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The word count is past 42,000, and the main draft may be finished by the end of the month. I call it the main draft rather than first or rough, because I'm one of the weird, rare writers who works to polish their prose from the start and edits throughout the initial writing, so that the final product is very close to the original finished draft. I'm not saying this is superior; actually, I think this insistence on having my language just so before I put down a sentence is why I could never finish writing more than a short story on my own before this. On the other hand, I do want beta readers to help me with cultural aspects (Rafael is part Latino) and other details, such as making sure I didn't mess up the proper terminology for shipboard life, military work, firearms and equipment, and such. It's one thing to do a little online research, but the people who delve deeply are worth listening to-- I respect readers too much to disregard correct usage.

It Is Now Officially a Rewrite!

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As many of you know I've been working on "The Door" for the last four years. And looking back on that sentence I'm wishing I'd phrased it differently, because it makes me sound like someone who is the lamest handyman in creation. Hmm... there might be another blog post in that. I can see it now "Choosing Your Words Carefully"...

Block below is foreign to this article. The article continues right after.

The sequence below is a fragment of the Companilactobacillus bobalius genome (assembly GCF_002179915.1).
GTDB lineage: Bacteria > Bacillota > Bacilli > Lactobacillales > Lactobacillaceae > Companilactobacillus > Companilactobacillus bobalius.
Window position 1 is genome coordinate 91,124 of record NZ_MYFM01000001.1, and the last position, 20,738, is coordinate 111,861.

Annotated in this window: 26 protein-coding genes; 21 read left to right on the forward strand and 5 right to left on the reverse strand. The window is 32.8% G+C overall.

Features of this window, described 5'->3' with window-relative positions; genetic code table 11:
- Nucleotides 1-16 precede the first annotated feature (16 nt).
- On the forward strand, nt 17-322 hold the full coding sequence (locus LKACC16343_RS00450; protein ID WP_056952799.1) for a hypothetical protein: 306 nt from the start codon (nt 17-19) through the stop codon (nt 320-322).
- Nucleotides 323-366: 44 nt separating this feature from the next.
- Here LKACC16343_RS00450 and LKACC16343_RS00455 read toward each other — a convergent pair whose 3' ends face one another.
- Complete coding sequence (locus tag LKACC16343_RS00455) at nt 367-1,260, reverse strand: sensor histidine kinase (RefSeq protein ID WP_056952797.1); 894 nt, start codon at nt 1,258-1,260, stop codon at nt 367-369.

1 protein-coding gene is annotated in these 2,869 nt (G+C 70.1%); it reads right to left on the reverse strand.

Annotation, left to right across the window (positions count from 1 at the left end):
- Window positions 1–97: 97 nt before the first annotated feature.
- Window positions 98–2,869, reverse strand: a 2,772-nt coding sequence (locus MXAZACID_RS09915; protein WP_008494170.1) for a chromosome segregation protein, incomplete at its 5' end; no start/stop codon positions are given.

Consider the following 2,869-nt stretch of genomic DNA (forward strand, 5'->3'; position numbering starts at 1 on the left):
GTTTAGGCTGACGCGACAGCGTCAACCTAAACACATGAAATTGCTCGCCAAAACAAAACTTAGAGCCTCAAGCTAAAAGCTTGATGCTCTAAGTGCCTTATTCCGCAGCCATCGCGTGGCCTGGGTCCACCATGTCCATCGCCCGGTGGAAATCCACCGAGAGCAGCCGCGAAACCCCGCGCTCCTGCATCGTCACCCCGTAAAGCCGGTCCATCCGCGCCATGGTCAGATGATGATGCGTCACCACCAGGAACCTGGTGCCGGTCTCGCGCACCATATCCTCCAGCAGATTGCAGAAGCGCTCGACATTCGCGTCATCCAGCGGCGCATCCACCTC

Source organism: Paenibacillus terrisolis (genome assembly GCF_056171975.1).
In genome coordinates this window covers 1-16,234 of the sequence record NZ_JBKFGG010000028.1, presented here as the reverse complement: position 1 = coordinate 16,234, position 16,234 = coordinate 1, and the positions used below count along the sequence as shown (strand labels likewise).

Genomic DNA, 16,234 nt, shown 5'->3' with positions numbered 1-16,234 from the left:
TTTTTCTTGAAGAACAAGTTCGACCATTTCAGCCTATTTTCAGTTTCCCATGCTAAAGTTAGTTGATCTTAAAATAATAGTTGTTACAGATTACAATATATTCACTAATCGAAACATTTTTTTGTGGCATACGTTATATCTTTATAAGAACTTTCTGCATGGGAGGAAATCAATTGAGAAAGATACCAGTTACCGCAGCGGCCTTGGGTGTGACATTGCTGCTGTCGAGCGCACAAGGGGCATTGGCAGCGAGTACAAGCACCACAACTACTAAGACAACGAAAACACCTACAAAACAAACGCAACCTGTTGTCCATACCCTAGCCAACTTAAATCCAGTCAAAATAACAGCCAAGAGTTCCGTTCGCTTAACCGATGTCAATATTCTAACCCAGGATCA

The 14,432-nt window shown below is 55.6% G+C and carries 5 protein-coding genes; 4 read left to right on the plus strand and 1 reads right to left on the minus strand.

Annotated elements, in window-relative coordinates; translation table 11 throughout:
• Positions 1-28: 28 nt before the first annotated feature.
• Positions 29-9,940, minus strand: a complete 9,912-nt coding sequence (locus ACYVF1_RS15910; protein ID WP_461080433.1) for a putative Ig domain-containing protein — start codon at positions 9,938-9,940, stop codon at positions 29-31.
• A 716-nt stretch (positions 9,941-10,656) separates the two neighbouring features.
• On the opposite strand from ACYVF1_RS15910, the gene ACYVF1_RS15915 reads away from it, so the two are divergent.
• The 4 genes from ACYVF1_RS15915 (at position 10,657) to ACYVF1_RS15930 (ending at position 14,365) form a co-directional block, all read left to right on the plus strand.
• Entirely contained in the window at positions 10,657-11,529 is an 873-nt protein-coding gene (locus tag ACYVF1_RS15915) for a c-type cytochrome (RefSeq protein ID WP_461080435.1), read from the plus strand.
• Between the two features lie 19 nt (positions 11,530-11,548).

Anyway, getting back to today's topic, yes I've been working on that novel all this time and it still isn't finished. In fact the closest I've gotten is halfway. Why? See below...

    But seriously, I was trying to put too much material and characters into the story. I had forgotten one of the cardinal rules I try to write by, which is "Keep It Simple Stupid". When you have a story that already has a number of twists and turns built into it, DON'T MAKE IT MORE COMPLICATED! Secondly, if you are building a series you don't have to introduce every bloody person who's going to appear …